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The Jeffersonian cyclopedia;

a comprehensive collection of the views of Thomas Jefferson classified and arranged in alphabetical order under nine thousand titles relating to government, politics, law, education, political economy, finance, science, art, literature, religious freedom, morals, etc.;

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2704. ENTAIL IN VIRGINIA, Abolition.—
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2704. ENTAIL IN VIRGINIA, Abolition.—

On the 12th of October, 1776, I obtained
leave (in the Virginia Legislature) to
bring in a bill declaring tenants in tail to
hold their lands in fee-simple. In the earlier
times of the colony, when lands were to be
obtained for little or nothing, some provident
individuals procured large grants; and, desirous
of founding great families for themselves,
settled them on their descendants in
fee-tail. The transmission of this property
from generation to generation, in the same
name, raised up a distinct set of families, who,
being privileged by law in the perpetuation
of their wealth, were thus formed into a
Patrician order, distinguished by the splendor
and luxury of their establishments. From
this order, too. the King habitually selected
his Counsellors of State; the hope of which
distinction devoted the whole corps to the
interests and will of the crown. To annul
this privilege, and instead of an aristocracy of
wealth, of more harm and danger, than benefit,
to society, to make an opening for the aristocracy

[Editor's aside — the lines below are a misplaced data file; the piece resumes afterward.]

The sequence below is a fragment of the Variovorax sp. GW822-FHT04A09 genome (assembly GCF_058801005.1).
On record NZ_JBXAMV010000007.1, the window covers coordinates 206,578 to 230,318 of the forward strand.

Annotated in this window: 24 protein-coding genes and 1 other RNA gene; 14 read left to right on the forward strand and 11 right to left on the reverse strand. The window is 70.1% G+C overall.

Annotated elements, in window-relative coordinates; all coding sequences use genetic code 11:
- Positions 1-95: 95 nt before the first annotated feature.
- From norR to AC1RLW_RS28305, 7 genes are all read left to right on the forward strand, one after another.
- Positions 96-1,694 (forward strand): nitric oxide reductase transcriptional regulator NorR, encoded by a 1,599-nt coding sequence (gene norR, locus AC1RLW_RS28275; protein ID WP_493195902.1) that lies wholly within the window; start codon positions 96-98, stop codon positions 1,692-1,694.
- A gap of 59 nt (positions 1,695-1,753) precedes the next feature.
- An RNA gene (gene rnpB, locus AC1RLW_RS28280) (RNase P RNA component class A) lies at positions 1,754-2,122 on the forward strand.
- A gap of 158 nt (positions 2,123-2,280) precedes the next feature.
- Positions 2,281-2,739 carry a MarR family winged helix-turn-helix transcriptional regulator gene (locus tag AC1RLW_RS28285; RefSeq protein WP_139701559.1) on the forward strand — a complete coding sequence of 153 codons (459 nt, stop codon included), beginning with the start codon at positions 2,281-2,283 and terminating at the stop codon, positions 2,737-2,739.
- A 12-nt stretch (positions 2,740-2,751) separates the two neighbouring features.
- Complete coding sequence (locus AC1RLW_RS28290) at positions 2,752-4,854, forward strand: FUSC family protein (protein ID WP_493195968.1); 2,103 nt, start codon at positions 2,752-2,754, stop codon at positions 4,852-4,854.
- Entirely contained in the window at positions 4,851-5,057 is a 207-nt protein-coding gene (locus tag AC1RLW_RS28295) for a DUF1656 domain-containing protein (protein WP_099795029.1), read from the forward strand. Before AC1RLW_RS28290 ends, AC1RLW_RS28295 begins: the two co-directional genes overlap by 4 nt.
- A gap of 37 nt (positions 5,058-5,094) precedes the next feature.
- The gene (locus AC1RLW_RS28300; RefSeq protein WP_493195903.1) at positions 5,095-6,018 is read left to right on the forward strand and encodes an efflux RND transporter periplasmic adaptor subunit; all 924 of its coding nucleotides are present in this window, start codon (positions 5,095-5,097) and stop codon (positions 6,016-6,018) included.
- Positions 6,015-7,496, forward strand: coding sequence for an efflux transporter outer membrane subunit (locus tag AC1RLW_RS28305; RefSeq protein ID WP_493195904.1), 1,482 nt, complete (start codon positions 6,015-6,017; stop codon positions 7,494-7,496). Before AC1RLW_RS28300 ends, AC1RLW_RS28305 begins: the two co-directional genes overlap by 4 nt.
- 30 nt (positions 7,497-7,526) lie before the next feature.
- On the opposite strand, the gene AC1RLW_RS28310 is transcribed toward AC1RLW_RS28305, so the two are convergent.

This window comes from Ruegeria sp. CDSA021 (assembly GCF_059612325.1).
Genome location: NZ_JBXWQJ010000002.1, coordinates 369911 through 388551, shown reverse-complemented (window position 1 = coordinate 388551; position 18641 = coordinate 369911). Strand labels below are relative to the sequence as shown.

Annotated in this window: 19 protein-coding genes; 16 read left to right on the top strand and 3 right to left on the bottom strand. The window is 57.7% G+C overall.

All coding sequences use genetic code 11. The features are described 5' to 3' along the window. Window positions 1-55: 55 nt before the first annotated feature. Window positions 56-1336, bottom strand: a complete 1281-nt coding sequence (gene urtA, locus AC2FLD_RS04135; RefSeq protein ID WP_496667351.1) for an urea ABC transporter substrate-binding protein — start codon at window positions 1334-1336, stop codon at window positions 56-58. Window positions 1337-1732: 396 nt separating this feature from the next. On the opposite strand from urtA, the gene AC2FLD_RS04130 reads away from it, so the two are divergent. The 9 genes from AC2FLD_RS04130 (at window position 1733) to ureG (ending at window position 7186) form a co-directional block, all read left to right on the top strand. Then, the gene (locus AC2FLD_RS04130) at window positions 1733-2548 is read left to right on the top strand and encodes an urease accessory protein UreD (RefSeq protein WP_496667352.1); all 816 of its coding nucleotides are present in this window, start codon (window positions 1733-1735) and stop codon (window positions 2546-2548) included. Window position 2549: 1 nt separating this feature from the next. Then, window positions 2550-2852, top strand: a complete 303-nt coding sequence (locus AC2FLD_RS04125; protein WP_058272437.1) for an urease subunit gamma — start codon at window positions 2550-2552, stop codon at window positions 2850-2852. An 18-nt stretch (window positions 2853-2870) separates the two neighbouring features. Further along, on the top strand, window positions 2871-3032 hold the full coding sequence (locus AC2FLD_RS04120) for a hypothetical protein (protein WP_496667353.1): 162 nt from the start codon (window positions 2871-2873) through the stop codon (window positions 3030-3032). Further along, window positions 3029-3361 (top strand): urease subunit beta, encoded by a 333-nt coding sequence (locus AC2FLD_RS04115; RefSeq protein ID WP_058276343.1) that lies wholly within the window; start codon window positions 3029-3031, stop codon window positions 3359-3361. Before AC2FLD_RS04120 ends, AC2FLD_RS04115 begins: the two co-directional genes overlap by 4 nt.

of virtue and talent, which nature
has wisely provided for the direction of the
interests of Society, and scattered with equal
hand through all its conditions, was deemed
essential to a well-ordered republic. To effect
it, no violence was necessary, no deprivation
of natural right, but rather an enlarge
ment of it by a repeal of the law. For this
would authorize the present holder to divide
the property among his children equally, as
his affections were divided; and would place
them, by natural generation on the level of
their fellow citizens. But this repeal was
strongly opposed by Mr. Pendleton, who was
zealously attached to ancient establishments.
* * * Finding that the general principle
of entails could not be maintained, he took
his stand on an amendment which he proposed,
instead of an absolute abolition, to
permit the tenant in tail to convey in fee-simple,
if he chose it; and he was within a
few votes of saving so much of the old law.
But the bill passed finally for entire abolition.—
Autobiography. Washington ed. i, 36. Ford ed., i, 49.